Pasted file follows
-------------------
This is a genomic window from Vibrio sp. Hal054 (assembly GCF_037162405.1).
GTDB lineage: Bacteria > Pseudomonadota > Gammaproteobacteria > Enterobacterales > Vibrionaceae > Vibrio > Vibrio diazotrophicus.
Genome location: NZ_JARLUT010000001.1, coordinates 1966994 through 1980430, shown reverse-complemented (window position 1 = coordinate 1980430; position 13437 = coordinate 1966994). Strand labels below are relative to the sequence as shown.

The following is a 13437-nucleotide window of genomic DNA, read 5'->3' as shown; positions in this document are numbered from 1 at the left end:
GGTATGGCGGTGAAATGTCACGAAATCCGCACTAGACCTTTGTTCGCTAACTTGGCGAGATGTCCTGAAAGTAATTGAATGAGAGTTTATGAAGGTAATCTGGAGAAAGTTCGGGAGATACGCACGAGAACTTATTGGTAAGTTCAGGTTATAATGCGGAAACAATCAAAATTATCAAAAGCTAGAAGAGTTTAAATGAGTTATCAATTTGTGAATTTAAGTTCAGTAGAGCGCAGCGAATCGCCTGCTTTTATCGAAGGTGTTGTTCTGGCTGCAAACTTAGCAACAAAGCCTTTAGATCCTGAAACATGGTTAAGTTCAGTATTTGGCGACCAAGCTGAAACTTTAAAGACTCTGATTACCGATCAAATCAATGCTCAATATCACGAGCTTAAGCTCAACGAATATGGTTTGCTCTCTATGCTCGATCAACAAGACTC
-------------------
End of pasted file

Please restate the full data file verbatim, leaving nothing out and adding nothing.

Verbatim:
This is a genomic window from Vibrio sp. Hal054 (assembly GCF_037162405.1).
GTDB lineage: Bacteria > Pseudomonadota > Gammaproteobacteria > Enterobacterales > Vibrionaceae > Vibrio > Vibrio diazotrophicus.
Genome location: NZ_JARLUT010000001.1, coordinates 1966994 through 1980430, shown reverse-complemented (window position 1 = coordinate 1980430; position 13437 = coordinate 1966994). Strand labels below are relative to the sequence as shown.

The following is a 13437-nucleotide window of genomic DNA, read 5'->3' as shown; positions in this document are numbered from 1 at the left end:
GGTATGGCGGTGAAATGTCACGAAATCCGCACTAGACCTTTGTTCGCTAACTTGGCGAGATGTCCTGAAAGTAATTGAATGAGAGTTTATGAAGGTAATCTGGAGAAAGTTCGGGAGATACGCACGAGAACTTATTGGTAAGTTCAGGTTATAATGCGGAAACAATCAAAATTATCAAAAGCTAGAAGAGTTTAAATGAGTTATCAATTTGTGAATTTAAGTTCAGTAGAGCGCAGCGAATCGCCTGCTTTTATCGAAGGTGTTGTTCTGGCTGCAAACTTAGCAACAAAGCCTTTAGATCCTGAAACATGGTTAAGTTCAGTATTTGGCGACCAAGCTGAAACTTTAAAGACTCTGATTACCGATCAAATCAATGCTCAATATCACGAGCTTAAGCTCAACGAATATGGTTTGCTCTCTATGCTCGATCAACAAGACTC